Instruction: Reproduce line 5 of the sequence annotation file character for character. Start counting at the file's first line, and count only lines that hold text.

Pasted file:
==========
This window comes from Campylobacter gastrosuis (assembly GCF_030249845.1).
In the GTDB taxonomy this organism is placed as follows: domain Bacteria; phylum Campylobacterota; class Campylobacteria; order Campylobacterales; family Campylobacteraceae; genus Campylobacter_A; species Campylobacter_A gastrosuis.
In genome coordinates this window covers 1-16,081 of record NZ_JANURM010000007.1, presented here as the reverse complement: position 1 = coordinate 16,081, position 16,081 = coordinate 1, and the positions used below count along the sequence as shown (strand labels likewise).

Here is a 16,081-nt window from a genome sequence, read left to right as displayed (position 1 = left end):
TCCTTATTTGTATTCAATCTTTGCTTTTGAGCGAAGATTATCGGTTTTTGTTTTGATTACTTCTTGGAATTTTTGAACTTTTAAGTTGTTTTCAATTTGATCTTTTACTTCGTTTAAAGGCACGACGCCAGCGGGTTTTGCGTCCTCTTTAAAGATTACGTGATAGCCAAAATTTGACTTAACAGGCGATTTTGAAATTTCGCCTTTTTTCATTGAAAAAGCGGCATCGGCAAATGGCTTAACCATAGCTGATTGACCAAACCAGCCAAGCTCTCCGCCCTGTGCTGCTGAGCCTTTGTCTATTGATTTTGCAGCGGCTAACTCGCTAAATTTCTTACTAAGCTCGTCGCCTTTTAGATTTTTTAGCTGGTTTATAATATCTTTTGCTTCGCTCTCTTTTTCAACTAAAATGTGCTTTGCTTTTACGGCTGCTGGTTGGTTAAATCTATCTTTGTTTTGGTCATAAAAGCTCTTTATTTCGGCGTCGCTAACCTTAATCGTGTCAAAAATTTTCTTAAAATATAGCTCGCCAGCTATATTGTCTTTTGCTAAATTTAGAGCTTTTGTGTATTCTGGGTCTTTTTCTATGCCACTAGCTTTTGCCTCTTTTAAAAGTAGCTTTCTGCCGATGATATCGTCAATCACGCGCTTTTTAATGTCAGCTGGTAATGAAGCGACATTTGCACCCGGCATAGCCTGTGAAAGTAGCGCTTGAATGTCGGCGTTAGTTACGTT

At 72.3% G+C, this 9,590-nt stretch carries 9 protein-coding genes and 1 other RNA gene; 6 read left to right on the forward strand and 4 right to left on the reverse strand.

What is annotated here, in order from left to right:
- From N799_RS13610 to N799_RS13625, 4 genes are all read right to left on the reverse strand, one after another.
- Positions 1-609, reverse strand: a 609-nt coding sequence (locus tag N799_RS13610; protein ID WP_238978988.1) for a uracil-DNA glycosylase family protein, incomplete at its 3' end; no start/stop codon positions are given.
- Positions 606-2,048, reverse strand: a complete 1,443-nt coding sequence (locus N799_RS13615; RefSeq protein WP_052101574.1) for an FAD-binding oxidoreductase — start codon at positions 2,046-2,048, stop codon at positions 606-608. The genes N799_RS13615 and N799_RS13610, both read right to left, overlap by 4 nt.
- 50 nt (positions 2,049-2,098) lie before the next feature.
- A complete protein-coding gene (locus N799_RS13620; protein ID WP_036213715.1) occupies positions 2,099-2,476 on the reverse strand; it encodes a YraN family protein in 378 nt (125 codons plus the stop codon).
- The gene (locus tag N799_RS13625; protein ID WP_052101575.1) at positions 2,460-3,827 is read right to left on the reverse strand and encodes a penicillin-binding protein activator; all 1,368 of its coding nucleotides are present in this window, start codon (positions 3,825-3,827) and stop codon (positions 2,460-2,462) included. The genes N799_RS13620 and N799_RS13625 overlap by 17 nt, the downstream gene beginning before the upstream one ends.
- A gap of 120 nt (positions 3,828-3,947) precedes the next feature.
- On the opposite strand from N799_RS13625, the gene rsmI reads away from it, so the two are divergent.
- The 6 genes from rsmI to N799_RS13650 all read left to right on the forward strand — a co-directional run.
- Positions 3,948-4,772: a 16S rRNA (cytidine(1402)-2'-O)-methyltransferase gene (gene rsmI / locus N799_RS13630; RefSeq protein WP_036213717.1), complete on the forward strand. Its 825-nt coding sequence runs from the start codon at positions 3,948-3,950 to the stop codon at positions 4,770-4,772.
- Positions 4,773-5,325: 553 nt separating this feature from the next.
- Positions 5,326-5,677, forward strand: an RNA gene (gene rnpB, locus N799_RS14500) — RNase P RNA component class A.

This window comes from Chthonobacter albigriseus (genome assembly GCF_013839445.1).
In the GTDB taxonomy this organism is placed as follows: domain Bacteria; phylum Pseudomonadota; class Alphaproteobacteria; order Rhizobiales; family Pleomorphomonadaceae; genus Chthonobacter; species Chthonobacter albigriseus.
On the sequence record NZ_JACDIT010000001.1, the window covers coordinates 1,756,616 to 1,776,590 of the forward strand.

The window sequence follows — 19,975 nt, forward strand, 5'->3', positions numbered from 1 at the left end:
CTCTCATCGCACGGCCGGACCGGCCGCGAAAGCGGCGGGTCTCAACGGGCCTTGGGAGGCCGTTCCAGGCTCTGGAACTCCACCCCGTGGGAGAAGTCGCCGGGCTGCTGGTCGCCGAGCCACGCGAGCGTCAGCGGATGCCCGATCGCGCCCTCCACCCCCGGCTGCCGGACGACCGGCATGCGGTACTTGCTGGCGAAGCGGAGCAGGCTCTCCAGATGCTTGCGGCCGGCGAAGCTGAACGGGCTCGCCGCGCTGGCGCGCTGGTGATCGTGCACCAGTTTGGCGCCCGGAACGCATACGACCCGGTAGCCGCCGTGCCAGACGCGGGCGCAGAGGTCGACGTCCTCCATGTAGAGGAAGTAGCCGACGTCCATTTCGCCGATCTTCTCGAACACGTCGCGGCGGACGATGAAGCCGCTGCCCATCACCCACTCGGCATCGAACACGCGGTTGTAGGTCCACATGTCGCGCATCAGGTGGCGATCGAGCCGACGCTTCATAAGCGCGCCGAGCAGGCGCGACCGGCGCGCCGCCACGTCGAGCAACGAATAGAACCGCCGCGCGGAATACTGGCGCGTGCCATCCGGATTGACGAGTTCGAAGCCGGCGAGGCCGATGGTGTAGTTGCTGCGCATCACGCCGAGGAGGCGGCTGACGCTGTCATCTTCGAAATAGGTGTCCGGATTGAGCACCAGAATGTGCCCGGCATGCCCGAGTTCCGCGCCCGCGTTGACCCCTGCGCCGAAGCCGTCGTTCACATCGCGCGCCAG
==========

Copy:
TCCTTATTTGTATTCAATCTTTGCTTTTGAGCGAAGATTATCGGTTTTTGTTTTGATTACTTCTTGGAATTTTTGAACTTTTAAGTTGTTTTCAATTTGATCTTTTACTTCGTTTAAAGGCACGACGCCAGCGGGTTTTGCGTCCTCTTTAAAGATTACGTGATAGCCAAAATTTGACTTAACAGGCGATTTTGAAATTTCGCCTTTTTTCATTGAAAAAGCGGCATCGGCAAATGGCTTAACCATAGCTGATTGACCAAACCAGCCAAGCTCTCCGCCCTGTGCTGCTGAGCCTTTGTCTATTGATTTTGCAGCGGCTAACTCGCTAAATTTCTTACTAAGCTCGTCGCCTTTTAGATTTTTTAGCTGGTTTATAATATCTTTTGCTTCGCTCTCTTTTTCAACTAAAATGTGCTTTGCTTTTACGGCTGCTGGTTGGTTAAATCTATCTTTGTTTTGGTCATAAAAGCTCTTTATTTCGGCGTCGCTAACCTTAATCGTGTCAAAAATTTTCTTAAAATATAGCTCGCCAGCTATATTGTCTTTTGCTAAATTTAGAGCTTTTGTGTATTCTGGGTCTTTTTCTATGCCACTAGCTTTTGCCTCTTTTAAAAGTAGCTTTCTGCCGATGATATCGTCAATCACGCGCTTTTTAATGTCAGCTGGTAATGAAGCGACATTTGCACCCGGCATAGCCTGTGAAAGTAGCGCTTGAATGTCGGCGTTAGTTACGTT